There are some common digestive diseases as well as diseases found in other parts of the body that are often associated with leaky gut. These include conditions like Celiac Disease, Crohns Disease, and irritable bowel syndrome , or inflammatory bowel disease , as well as diabetes and liver disease. Many of these are considered autoimmune diseases or contain an autoimmune component. Autoimmune responses have been shown to be made worse by the presence of harmful substances that enter the bloodstream from the intestines. When these substances cross the intestinal barrier, the body recognizes them as foreign or harmful objects to be attacked through an immune response. Food allergies are another condition associated with leaky gut that can result in digestive issues and serious health problems. Heartburn, acid reflux and gastroesophageal reflux disease commonly occur due to food allergies and food sensitivities.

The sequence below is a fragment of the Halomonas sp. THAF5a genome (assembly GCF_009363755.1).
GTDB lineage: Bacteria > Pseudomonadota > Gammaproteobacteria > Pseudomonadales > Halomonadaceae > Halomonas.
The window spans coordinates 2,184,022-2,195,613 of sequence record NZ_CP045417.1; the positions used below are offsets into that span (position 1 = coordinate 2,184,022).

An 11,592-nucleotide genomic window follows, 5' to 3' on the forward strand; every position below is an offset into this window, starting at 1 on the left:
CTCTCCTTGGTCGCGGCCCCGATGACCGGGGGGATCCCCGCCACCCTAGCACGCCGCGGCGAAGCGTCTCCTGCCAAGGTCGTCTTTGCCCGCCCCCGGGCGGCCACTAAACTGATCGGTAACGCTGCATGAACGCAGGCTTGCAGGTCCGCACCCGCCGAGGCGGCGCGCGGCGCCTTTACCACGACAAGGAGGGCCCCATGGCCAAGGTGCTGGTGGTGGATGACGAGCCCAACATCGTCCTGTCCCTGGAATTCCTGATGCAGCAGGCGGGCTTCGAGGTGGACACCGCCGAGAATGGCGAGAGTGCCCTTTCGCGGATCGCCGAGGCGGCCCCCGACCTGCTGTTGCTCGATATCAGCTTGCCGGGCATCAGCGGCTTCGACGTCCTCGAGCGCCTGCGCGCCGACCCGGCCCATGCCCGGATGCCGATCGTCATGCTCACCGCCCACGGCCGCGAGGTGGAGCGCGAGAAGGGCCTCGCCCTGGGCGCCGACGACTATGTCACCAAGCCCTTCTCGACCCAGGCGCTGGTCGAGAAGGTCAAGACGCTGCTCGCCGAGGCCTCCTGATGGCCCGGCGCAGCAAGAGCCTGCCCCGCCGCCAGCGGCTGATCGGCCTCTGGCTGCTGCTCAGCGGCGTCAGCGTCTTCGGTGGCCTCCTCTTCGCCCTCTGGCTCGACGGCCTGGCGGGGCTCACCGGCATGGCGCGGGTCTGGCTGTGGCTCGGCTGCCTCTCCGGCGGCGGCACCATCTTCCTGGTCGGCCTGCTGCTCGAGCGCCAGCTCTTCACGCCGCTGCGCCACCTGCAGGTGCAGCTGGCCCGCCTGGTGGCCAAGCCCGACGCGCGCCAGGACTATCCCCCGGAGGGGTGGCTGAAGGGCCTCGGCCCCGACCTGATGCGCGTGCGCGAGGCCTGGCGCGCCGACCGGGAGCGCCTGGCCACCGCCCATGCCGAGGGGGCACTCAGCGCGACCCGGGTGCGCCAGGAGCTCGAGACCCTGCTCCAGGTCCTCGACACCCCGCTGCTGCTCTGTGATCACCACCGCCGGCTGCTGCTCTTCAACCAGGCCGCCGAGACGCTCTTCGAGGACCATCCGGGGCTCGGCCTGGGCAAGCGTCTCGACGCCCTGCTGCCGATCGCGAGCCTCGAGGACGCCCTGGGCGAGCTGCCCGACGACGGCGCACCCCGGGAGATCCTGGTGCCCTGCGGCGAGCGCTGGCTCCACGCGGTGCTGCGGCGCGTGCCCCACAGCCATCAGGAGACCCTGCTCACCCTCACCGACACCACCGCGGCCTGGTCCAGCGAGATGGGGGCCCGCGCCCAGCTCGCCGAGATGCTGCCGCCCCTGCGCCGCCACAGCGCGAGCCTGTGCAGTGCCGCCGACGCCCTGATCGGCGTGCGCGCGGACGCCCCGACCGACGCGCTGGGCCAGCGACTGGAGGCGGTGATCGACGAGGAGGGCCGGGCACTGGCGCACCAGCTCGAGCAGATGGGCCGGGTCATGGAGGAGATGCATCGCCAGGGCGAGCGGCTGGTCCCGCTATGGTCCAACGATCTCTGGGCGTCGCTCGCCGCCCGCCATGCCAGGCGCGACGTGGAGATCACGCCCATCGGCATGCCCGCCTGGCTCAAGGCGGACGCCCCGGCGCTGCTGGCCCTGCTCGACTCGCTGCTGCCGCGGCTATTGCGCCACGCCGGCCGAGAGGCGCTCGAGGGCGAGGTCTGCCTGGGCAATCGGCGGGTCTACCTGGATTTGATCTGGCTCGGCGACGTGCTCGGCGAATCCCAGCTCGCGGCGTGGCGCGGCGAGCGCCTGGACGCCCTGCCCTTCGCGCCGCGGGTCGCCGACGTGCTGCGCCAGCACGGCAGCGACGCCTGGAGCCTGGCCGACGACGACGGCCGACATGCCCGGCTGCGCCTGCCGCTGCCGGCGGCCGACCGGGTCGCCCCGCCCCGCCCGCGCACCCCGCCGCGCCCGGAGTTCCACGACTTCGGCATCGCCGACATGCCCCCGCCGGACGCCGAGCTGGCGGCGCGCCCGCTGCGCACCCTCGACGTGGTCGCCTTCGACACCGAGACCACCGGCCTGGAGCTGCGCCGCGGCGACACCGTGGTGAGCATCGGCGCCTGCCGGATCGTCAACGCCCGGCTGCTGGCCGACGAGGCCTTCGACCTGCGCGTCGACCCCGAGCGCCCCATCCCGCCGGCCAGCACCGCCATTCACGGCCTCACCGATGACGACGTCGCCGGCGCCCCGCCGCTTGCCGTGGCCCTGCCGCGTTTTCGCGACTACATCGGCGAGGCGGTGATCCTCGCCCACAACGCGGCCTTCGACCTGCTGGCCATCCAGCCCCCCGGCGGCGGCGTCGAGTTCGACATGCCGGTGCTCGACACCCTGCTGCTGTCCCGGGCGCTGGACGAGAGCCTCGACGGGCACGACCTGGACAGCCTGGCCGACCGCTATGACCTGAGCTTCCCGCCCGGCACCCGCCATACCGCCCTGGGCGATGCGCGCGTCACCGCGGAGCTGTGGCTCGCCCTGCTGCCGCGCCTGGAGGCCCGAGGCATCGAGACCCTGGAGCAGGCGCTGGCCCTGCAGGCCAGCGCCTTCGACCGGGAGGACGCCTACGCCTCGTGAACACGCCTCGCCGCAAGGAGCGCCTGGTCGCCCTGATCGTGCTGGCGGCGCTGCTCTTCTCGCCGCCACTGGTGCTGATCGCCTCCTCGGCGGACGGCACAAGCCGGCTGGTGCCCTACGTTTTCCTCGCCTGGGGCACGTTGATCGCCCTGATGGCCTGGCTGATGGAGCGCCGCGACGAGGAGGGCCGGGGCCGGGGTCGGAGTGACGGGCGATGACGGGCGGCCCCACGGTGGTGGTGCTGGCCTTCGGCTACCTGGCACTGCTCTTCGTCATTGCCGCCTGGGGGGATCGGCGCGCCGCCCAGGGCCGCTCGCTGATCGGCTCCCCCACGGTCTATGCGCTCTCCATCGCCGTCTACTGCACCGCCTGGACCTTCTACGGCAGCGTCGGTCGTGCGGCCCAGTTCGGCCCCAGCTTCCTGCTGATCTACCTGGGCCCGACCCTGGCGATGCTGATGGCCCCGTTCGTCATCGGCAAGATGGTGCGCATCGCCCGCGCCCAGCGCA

The immune system is also central to preventing other serious diseases like colon cancer. While research is still underway, scientists do know that the immune system is directly influenced by the makeup of the microbes and bacteria in the gut. There is a connection to be made and better understood the importance of maintaining a healthy digestive system, even in relation to causes and risk factors for serious diseases such as cancer.